Southern nomads plead UN for protection against discrimination

After police attempted to arrest a forest nomad in the middle of a human rights forum, a network of tribesmen in southern Thailand submitted a petition to the UN asking for protection from discrimination. 
On Friday, 26 August 2016, the Network of Southern Ethnic Minorities sent an urgent letter to the UN pleading for a protective measure for nomadic tribes in Thailand. This came a day after five police officers raided a public forum hosted by the National Human Rights Commission (NHRC) in the southern province of Songkhla to arrest Poy (no surname), a 27-year-old ‘Mani’ tribesman from Satun Province, BBC Thai reported.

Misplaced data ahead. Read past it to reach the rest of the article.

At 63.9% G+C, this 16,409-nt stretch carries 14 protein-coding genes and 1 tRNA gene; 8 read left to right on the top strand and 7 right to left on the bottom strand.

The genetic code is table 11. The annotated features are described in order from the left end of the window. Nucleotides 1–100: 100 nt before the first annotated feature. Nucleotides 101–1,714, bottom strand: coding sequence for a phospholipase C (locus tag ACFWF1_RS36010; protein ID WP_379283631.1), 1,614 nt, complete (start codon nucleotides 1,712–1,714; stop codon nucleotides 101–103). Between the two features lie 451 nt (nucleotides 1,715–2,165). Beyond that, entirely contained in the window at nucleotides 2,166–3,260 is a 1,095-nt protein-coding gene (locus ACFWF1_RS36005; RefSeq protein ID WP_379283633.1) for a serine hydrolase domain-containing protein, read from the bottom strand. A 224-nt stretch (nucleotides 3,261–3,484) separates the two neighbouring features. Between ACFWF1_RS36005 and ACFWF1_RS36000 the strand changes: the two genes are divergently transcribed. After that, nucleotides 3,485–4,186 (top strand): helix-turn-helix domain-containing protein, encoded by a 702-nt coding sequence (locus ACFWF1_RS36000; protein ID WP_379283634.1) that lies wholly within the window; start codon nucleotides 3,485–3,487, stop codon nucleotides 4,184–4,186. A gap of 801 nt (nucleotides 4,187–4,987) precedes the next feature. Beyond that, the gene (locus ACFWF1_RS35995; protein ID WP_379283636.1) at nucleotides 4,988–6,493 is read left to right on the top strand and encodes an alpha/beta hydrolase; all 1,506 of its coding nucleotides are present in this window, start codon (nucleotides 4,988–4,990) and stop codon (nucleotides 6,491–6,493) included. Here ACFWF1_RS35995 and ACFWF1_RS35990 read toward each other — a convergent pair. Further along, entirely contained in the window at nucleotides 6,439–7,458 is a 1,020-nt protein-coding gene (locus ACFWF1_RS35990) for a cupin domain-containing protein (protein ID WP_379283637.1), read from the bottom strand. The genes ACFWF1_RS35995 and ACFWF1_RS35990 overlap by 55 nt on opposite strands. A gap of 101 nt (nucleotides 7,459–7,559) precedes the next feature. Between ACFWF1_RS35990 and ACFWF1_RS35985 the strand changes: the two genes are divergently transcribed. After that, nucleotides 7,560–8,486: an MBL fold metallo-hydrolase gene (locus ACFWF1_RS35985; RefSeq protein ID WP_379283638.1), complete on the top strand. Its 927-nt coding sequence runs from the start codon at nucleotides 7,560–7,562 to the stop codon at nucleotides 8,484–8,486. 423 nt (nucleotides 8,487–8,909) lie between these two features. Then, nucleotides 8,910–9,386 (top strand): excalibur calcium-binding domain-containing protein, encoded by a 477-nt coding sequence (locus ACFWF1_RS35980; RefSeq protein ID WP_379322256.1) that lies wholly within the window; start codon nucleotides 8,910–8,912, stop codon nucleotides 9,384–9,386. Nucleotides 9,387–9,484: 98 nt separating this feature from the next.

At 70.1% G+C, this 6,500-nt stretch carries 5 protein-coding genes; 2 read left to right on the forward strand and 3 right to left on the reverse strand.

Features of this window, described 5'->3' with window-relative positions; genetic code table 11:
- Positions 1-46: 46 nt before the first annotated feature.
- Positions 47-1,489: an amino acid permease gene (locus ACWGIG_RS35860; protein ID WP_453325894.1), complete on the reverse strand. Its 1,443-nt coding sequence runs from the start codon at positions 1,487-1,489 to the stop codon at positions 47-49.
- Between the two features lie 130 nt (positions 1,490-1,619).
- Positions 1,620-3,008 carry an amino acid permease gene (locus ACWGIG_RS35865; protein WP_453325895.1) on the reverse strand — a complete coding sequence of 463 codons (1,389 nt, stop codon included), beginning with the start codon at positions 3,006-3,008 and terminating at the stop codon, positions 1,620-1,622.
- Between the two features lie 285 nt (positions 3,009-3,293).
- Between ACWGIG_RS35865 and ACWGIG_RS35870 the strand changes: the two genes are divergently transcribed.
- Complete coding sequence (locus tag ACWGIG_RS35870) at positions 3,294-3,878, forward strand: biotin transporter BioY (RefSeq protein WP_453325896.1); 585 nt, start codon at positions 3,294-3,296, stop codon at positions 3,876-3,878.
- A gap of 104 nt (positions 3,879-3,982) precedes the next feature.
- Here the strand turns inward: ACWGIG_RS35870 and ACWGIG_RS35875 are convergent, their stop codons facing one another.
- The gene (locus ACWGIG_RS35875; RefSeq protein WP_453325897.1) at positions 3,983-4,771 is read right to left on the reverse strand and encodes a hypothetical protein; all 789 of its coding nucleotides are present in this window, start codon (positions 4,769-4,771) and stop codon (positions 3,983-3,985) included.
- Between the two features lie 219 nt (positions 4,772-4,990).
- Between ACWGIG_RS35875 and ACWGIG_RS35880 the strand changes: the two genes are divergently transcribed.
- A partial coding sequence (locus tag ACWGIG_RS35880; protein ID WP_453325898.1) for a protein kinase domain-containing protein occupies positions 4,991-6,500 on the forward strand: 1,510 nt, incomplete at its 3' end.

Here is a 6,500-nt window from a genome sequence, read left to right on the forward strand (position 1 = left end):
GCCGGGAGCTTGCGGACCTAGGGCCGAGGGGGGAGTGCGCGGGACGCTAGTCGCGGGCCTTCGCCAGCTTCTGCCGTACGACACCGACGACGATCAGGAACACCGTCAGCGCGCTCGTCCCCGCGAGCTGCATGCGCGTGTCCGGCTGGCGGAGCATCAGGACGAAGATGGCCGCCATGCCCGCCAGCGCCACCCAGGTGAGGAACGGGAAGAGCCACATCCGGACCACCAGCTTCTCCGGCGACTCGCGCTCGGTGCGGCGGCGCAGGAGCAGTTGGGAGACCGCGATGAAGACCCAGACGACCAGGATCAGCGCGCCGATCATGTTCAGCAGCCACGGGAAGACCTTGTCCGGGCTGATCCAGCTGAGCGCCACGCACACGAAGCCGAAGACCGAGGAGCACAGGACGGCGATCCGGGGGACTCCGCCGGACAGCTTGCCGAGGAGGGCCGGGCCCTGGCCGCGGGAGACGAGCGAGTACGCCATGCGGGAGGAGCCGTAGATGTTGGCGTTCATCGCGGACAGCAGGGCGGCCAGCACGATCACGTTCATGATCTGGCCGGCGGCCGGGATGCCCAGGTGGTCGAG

The network condemned the authorities’ action as an arbitrary arrest and as discrimination against ethnic minorities.  
Withawat Thepsong, the president of the network, stated that there are over 300 Mani tribesmen living in the Bathat mountains in three provinces of southern Thailand including Satun, Phatthalung and Trang. 
Some nomads settle deep in jungle regions while others live along the forest’s edge in close proximity to outsiders. They are suffering from a shortage of farmland and a lack of fundamental welfares since they do not have Thai citizenship.    
The network, therefore, urged the UN to help stop discrimination and human rights violation against the nomads.
According to BBC Thai in July, officials in Satun Province have used Mani nomads as a tool to promote local tourism. Chumphon Phothisan, a freelance researcher on ethnic minorities argues such actions reflect how Thai authorities perceive the nomads as exotic objects to be used to promote tourism.
Mani tribesmen at a tourism promotion event hosted between 22 and 24 July 2016 in Satun Province (Photo courtesy: MThai)